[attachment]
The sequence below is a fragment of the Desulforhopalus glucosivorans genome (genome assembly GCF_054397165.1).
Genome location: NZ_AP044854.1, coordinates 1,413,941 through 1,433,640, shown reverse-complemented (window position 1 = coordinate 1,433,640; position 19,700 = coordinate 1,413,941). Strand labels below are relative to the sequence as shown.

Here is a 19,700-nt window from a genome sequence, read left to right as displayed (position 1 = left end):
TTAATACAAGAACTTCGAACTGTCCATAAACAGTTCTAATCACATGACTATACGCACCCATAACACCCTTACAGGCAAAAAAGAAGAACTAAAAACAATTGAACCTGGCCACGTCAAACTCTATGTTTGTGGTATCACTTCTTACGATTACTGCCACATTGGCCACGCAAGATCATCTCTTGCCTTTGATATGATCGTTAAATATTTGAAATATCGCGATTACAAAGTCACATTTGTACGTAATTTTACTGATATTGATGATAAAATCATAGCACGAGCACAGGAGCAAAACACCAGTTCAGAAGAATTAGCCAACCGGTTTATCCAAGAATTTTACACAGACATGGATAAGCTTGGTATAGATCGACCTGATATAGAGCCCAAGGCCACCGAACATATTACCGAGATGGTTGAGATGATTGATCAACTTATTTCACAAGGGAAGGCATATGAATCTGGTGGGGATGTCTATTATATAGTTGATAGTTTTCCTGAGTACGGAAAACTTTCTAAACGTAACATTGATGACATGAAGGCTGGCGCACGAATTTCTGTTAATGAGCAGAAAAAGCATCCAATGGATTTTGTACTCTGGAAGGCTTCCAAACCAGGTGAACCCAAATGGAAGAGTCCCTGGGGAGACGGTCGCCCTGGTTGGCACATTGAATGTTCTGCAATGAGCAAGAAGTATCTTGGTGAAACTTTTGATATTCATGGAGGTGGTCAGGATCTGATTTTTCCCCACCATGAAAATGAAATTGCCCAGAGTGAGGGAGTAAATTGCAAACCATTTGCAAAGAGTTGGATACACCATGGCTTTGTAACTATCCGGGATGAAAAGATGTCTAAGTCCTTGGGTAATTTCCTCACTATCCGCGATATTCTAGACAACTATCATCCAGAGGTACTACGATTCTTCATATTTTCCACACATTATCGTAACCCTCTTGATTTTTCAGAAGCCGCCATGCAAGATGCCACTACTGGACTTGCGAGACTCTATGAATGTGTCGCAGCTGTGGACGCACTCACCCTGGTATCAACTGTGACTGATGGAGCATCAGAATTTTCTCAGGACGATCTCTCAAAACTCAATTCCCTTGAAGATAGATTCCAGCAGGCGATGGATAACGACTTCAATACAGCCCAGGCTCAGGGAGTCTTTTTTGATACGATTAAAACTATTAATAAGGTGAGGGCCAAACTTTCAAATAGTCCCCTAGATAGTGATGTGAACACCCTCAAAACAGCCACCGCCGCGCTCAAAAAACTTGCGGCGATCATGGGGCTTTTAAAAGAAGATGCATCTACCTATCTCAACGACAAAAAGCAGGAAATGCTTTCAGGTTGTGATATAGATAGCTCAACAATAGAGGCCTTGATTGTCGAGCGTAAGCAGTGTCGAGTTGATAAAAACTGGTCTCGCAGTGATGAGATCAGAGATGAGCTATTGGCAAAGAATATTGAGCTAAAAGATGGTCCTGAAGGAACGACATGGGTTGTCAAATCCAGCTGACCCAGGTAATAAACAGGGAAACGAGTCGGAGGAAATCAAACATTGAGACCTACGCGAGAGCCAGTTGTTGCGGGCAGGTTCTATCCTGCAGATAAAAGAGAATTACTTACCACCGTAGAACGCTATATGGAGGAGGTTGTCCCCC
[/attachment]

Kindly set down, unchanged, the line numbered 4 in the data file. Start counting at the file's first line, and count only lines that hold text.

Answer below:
TTAATACAAGAACTTCGAACTGTCCATAAACAGTTCTAATCACATGACTATACGCACCCATAACACCCTTACAGGCAAAAAAGAAGAACTAAAAACAATTGAACCTGGCCACGTCAAACTCTATGTTTGTGGTATCACTTCTTACGATTACTGCCACATTGGCCACGCAAGATCATCTCTTGCCTTTGATATGATCGTTAAATATTTGAAATATCGCGATTACAAAGTCACATTTGTACGTAATTTTACTGATATTGATGATAAAATCATAGCACGAGCACAGGAGCAAAACACCAGTTCAGAAGAATTAGCCAACCGGTTTATCCAAGAATTTTACACAGACATGGATAAGCTTGGTATAGATCGACCTGATATAGAGCCCAAGGCCACCGAACATATTACCGAGATGGTTGAGATGATTGATCAACTTATTTCACAAGGGAAGGCATATGAATCTGGTGGGGATGTCTATTATATAGTTGATAGTTTTCCTGAGTACGGAAAACTTTCTAAACGTAACATTGATGACATGAAGGCTGGCGCACGAATTTCTGTTAATGAGCAGAAAAAGCATCCAATGGATTTTGTACTCTGGAAGGCTTCCAAACCAGGTGAACCCAAATGGAAGAGTCCCTGGGGAGACGGTCGCCCTGGTTGGCACATTGAATGTTCTGCAATGAGCAAGAAGTATCTTGGTGAAACTTTTGATATTCATGGAGGTGGTCAGGATCTGATTTTTCCCCACCATGAAAATGAAATTGCCCAGAGTGAGGGAGTAAATTGCAAACCATTTGCAAAGAGTTGGATACACCATGGCTTTGTAACTATCCGGGATGAAAAGATGTCTAAGTCCTTGGGTAATTTCCTCACTATCCGCGATATTCTAGACAACTATCATCCAGAGGTACTACGATTCTTCATATTTTCCACACATTATCGTAACCCTCTTGATTTTTCAGAAGCCGCCATGCAAGATGCCACTACTGGACTTGCGAGACTCTATGAATGTGTCGCAGCTGTGGACGCACTCACCCTGGTATCAACTGTGACTGATGGAGCATCAGAATTTTCTCAGGACGATCTCTCAAAACTCAATTCCCTTGAAGATAGATTCCAGCAGGCGATGGATAACGACTTCAATACAGCCCAGGCTCAGGGAGTCTTTTTTGATACGATTAAAACTATTAATAAGGTGAGGGCCAAACTTTCAAATAGTCCCCTAGATAGTGATGTGAACACCCTCAAAACAGCCACCGCCGCGCTCAAAAAACTTGCGGCGATCATGGGGCTTTTAAAAGAAGATGCATCTACCTATCTCAACGACAAAAAGCAGGAAATGCTTTCAGGTTGTGATATAGATAGCTCAACAATAGAGGCCTTGATTGTCGAGCGTAAGCAGTGTCGAGTTGATAAAAACTGGTCTCGCAGTGATGAGATCAGAGATGAGCTATTGGCAAAGAATATTGAGCTAAAAGATGGTCCTGAAGGAACGACATGGGTTGTCAAATCCAGCTGACCCAGGTAATAAACAGGGAAACGAGTCGGAGGAAATCAAACATTGAGACCTACGCGAGAGCCAGTTGTTGCGGGCAGGTTCTATCCTGCAGATAAAAGAGAATTACTTACCACCGTAGAACGCTATATGGAGGAGGTTGTCCCCC